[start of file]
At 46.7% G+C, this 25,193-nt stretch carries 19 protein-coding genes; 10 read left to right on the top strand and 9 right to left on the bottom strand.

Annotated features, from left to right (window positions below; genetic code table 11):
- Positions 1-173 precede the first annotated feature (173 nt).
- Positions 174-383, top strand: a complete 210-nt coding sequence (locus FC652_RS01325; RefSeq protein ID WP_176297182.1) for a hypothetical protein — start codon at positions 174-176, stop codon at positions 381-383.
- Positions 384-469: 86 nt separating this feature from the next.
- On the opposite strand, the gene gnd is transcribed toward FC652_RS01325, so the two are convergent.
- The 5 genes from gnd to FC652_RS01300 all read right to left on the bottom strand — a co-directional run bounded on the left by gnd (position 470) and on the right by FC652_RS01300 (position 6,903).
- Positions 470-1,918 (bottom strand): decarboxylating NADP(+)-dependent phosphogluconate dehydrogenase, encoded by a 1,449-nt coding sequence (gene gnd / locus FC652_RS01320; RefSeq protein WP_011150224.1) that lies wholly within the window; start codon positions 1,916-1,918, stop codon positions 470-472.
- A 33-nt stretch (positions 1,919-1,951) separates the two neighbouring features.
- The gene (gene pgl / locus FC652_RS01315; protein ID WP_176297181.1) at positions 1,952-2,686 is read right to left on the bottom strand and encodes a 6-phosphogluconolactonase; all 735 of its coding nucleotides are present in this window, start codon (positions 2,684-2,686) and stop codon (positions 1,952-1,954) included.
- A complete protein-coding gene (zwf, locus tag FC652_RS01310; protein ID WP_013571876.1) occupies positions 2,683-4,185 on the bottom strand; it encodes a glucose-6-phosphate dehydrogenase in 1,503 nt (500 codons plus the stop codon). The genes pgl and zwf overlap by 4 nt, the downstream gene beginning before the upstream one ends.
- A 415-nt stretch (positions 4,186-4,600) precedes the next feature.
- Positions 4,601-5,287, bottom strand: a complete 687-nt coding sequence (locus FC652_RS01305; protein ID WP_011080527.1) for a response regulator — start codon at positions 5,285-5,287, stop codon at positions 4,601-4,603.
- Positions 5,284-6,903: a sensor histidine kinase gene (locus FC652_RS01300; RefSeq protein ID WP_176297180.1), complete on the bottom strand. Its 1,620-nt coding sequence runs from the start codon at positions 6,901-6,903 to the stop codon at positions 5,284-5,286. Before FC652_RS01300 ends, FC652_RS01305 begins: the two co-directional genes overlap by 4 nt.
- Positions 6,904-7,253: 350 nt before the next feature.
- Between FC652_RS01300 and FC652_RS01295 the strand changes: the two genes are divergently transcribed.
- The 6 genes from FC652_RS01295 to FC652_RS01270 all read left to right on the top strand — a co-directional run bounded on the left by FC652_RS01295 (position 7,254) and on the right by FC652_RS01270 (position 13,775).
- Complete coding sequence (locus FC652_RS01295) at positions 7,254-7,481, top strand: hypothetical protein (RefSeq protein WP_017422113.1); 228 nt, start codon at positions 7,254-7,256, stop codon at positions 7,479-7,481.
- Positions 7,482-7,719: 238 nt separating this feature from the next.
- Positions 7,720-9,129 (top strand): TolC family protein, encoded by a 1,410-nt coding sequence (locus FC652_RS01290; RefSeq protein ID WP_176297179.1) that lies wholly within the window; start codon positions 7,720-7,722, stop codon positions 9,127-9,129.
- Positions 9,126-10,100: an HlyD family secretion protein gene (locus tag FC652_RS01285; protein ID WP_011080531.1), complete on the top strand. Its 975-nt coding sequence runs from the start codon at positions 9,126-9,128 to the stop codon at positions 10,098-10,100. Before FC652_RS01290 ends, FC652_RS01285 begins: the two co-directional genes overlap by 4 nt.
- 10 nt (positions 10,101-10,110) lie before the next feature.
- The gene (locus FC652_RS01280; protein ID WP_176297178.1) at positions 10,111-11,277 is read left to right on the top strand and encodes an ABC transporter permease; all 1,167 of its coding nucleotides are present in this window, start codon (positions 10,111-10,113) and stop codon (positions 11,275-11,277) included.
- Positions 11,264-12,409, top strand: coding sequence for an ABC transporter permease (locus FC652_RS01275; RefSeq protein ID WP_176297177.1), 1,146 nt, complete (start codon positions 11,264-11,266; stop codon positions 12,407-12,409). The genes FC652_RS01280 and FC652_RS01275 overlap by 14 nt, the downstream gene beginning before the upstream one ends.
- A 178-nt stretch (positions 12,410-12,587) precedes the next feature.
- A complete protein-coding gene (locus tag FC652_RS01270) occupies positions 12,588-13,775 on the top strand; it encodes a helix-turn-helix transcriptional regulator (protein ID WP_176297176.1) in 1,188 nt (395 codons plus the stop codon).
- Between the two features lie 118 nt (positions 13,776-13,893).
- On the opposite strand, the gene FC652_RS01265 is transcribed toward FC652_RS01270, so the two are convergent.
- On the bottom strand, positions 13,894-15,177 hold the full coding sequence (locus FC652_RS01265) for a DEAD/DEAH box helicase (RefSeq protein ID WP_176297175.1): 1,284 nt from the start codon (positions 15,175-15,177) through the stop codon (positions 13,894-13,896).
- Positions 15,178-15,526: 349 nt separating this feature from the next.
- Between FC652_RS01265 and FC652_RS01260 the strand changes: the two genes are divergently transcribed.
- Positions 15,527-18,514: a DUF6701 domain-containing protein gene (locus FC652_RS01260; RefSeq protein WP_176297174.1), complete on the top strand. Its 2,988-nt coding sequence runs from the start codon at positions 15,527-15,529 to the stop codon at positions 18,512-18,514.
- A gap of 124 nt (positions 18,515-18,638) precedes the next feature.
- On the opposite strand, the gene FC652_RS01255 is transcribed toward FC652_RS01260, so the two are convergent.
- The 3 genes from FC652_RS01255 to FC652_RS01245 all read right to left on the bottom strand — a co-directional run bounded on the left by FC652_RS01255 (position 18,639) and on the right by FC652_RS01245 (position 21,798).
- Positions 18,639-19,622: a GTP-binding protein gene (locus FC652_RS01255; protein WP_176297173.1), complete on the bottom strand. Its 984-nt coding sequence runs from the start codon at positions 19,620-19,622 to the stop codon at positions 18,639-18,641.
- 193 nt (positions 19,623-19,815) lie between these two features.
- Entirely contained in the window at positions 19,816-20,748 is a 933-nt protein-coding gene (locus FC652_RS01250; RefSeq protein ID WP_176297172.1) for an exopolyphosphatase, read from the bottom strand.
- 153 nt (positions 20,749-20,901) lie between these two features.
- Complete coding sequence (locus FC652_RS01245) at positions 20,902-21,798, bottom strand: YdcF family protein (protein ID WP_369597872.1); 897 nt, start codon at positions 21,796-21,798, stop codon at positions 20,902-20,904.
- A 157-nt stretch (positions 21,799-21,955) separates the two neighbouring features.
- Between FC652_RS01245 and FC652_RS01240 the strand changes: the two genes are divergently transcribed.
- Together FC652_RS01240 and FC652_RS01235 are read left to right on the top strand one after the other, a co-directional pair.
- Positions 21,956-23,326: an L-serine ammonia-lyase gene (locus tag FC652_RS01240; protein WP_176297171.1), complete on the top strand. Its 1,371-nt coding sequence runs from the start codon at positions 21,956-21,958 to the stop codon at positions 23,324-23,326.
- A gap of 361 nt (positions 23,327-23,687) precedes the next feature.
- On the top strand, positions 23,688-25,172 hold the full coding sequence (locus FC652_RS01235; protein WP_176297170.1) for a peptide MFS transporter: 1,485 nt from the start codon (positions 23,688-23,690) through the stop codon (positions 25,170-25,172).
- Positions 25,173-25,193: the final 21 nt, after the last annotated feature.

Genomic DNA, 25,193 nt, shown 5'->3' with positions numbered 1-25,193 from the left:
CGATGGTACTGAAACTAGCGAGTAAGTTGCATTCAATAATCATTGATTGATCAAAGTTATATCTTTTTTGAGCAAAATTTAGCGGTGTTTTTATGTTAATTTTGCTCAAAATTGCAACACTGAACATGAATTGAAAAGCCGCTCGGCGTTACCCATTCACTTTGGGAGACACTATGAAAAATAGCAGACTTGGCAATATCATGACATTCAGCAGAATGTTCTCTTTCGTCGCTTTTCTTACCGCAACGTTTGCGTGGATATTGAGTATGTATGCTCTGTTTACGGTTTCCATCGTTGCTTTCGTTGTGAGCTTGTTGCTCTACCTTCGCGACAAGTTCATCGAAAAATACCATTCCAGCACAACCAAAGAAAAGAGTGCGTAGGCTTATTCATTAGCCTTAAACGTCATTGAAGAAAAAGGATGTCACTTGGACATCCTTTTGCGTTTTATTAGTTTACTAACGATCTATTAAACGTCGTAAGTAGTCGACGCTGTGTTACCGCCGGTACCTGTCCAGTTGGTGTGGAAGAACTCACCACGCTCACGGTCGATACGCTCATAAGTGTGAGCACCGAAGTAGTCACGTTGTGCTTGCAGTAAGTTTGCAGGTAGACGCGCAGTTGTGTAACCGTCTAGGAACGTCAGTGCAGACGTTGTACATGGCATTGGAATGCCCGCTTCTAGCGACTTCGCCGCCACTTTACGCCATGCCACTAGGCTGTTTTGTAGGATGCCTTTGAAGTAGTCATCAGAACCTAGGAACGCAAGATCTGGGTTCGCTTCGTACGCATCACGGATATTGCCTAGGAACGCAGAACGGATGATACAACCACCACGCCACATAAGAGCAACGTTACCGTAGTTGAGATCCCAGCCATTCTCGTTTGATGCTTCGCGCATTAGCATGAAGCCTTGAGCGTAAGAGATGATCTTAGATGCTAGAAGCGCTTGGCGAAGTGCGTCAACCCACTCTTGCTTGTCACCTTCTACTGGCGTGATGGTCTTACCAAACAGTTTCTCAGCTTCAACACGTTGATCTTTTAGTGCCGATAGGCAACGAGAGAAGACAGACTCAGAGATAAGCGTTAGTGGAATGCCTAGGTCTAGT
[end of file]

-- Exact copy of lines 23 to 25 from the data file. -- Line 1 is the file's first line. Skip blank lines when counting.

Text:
- The gene (locus FC652_RS01280; protein ID WP_176297178.1) at positions 10,111-11,277 is read left to right on the top strand and encodes an ABC transporter permease; all 1,167 of its coding nucleotides are present in this window, start codon (positions 10,111-10,113) and stop codon (positions 11,275-11,277) included.
- Positions 11,264-12,409, top strand: coding sequence for an ABC transporter permease (locus FC652_RS01275; RefSeq protein ID WP_176297177.1), 1,146 nt, complete (start codon positions 11,264-11,266; stop codon positions 12,407-12,409). The genes FC652_RS01280 and FC652_RS01275 overlap by 14 nt, the downstream gene beginning before the upstream one ends.
- A 178-nt stretch (positions 12,410-12,587) precedes the next feature.